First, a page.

10 years ago
///Fear and Loathing on The Croisette: A Savage Journey to the Heart of the MIDEM Dream///
We were somewhere around Nice, on the edge of the Alps, when the croissants began to take hold.
I remember saying something like “I feel a bit lightheaded; maybe you should drive….” And suddenly there was a terrible yapping all around us and the sky was full of what looked like huge poodles, all swooping and screeching and diving around the car, which was going about a hundred miles an hour with the top down to Cannes. And a voice was screaming “Holy Jesus! What are these goddamn animals?”
Then it was quiet again. My Finnish companion had taken his shirt off and was pouring beer on his chest, to facilitate the tanning process. “What the hell are you yelling about?” he muttered, staring up at the sun with his eyes closed and covered with wraparound Spanish sunglasses. “Never mind,” I said. “It’s your turn to drive.” I hit the brakes and aimed the Fiat 500 toward the shoulder of the Péage . No point mentioning those poodles, I thought. The poor bastard will see them soon enough.
With apologies to Hunter S Thompson.
Yeah, well, maybe I’m kidding myself that MIDEM is in anyway like Fear & Loathing in Las Vegas these days, but there were definitely a few moments back when I first started going (1991 to be precise) when it felt like it had a bit of an edge to it, and there was certainly a whiff of “bad craziness” in the air.
The attendee numbers are so far down nowadays that as you walk through Cannes during the day to a meeting or in the evening looking for a restaurant, that it’s pretty much impossible to tell that the MIDEM show is even in town.
To be honest, the whole thing feels well past its sell by date, and the sky high registration and exhibiting costs together with the ridiculous local prices for eating out and entertaining clients make it totally inaccessible for the very people who could benefit from it the most – the emerging talent that is the very lifeblood and future of our industry.
Most unforgiveable of all though, is the way that the organisers (Reed MIDEM) have completely dropped the ball when it comes to the live showcase part of the event.
Apart from some of the bands at the ever-reliable Canadian Blast showcases at Morrison’s Irish pub, I couldn’t find a single showcasing artist that I was interested in seeing. When you consider the scope and quality of the live artists showcasing at Eurosonic (Groeningen) also in January, The Great Escape (Brighton) in May, the Reeperbahn Festival (Hamburg) in June or SXSW (Austin) in March, there really is no excuse for MIDEM to come out with this selection of events: “Taiwan Music Night”, “K-Pop Night Out” and “Malaysian Supernova”. All respect to the artists performing, but none of them have a hope in hell of breaking out in European or North American markets.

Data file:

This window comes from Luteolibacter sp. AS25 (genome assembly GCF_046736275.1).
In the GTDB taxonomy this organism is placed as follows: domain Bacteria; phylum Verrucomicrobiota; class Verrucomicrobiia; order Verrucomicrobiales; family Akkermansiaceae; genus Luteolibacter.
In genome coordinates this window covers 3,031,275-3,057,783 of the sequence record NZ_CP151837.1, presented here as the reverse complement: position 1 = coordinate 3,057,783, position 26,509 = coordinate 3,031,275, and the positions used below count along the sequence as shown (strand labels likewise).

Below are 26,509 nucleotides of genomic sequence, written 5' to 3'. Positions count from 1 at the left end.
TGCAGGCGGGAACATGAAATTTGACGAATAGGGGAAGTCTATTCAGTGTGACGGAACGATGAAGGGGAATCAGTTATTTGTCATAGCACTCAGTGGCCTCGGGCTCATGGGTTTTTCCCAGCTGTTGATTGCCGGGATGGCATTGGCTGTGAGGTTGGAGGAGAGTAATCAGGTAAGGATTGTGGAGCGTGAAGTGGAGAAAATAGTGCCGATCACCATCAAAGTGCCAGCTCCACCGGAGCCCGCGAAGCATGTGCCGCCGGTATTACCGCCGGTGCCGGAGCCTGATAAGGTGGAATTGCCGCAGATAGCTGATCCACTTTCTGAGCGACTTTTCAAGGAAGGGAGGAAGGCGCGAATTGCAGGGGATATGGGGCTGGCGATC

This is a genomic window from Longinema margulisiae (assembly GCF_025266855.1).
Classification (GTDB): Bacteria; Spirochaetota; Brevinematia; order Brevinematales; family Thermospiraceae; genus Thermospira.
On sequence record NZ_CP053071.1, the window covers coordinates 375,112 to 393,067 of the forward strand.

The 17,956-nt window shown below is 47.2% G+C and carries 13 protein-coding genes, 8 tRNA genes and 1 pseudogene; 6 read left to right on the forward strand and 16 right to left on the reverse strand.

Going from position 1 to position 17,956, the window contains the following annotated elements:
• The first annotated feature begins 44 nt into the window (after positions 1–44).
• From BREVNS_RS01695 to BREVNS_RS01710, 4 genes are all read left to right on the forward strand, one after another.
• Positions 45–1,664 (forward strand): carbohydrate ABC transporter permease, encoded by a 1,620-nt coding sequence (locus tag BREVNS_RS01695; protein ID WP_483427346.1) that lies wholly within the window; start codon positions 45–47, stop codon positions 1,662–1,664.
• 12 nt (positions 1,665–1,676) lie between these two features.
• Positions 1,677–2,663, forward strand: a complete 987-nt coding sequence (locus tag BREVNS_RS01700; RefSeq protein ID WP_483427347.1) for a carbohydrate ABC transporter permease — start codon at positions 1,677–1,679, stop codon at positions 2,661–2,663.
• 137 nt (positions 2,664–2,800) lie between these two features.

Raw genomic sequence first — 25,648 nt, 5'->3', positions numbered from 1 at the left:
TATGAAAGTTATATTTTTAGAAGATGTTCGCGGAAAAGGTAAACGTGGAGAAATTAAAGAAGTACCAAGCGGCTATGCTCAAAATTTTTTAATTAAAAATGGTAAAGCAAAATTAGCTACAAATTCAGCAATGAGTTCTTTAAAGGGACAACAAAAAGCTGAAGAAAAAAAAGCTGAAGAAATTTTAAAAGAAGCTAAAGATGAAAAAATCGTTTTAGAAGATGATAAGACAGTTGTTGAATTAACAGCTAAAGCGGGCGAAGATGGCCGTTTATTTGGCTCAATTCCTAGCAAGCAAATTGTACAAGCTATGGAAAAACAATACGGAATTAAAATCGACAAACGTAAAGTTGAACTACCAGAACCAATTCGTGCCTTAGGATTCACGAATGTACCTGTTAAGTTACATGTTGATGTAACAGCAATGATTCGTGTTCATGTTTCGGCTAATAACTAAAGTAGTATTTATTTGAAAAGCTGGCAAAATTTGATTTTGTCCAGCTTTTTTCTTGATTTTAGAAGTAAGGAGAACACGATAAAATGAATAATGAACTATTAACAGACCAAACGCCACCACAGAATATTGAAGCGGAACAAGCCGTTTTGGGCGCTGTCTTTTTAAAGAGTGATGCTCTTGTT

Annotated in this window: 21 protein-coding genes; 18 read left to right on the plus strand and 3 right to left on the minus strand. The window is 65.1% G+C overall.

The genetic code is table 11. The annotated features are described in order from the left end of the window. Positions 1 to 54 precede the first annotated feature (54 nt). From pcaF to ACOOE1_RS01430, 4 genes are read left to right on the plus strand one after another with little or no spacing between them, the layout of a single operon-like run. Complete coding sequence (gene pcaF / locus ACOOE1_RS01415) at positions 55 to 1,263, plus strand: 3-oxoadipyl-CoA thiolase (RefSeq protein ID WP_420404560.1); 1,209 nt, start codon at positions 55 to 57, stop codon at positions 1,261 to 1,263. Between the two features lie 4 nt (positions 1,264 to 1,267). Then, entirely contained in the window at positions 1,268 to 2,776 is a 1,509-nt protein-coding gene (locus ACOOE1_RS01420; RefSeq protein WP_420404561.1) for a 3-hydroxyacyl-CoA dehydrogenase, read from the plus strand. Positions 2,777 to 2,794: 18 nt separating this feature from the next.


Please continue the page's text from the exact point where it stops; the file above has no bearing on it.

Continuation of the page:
Roger Roustabout photobombing a panel. Vivendi, owners of Universal Music Group, started life as a sewerage and water company called Compagnie Générale des Eaux. Funny that -Ed.
For my part, I have fond memories of seeing Burning Spear, Amy Winehouse (2007), Hugh Cornwell (1996) and Richard Hawley (2008) at various MIDEM showcase events over the years. Even the legendary Captain Beefheart played at MIDEM once – on the beach in front of The Carlton Hotel on 27th January 1968.
So what does go on at MIDEM these days? Well, during the daytime it’s a seemingly endless succession of panels about “monetization”, digital hacks, brands and bands, social media, well you get the drift. The exhibition space for MIDEM, has now been cut back to around 1/3 of what it was even five years or so ago, and MIDEM now occupies a small add –on pavilion at the back of the main Palais exhibition space, which is a pretty telling reflection of the state of the music industry these days.
So what of the future? Well there’s talk of the event either merging with MIPCOM (the entertainment content event) in Cannes in October, or perhaps re-locating to Barcelona from next year. If MIDEM is to stay where it is and reverse the decline in attendance and relevance, the obvious answers would be to reduce the crazily high registration and exhibitor fees; and re-locate the exhibition space from the back of the Palais to one of the hotels on the Croisette. The Martinez perhaps, which always used to be the go-to place for schmoozing and networking back in the day. They need to re-invent the live showcase programme with a relevant showcase selection of vibrant up and coming bands in a similar vein to the Reeperbahn and Great Escape festivals.
As for me, I am stocking up on the tanning butter in preparation for a “real” music event in March in Austin, TX and then The Great Escape in Brighton in May, when I hope I will be able to bring you some more positive news from the front line!
“A cap of good acid costs about $5. For this you get to hear the Universal Symphony, with the Holy Ghost on drums, and God singing solo.” – Hunter S Thompson
///Karousel’s Roger Kent has over 25 years experience in the music business including retail management, trade and consumer publishing, international label management and distribution. He runs his own consultancy service – Oyster Music Consulting. Clients include Proper Records and Distribution, Navigator Records, Rooksmere Records, DeAgostini Group and of course, he is a Karousel Kolonel///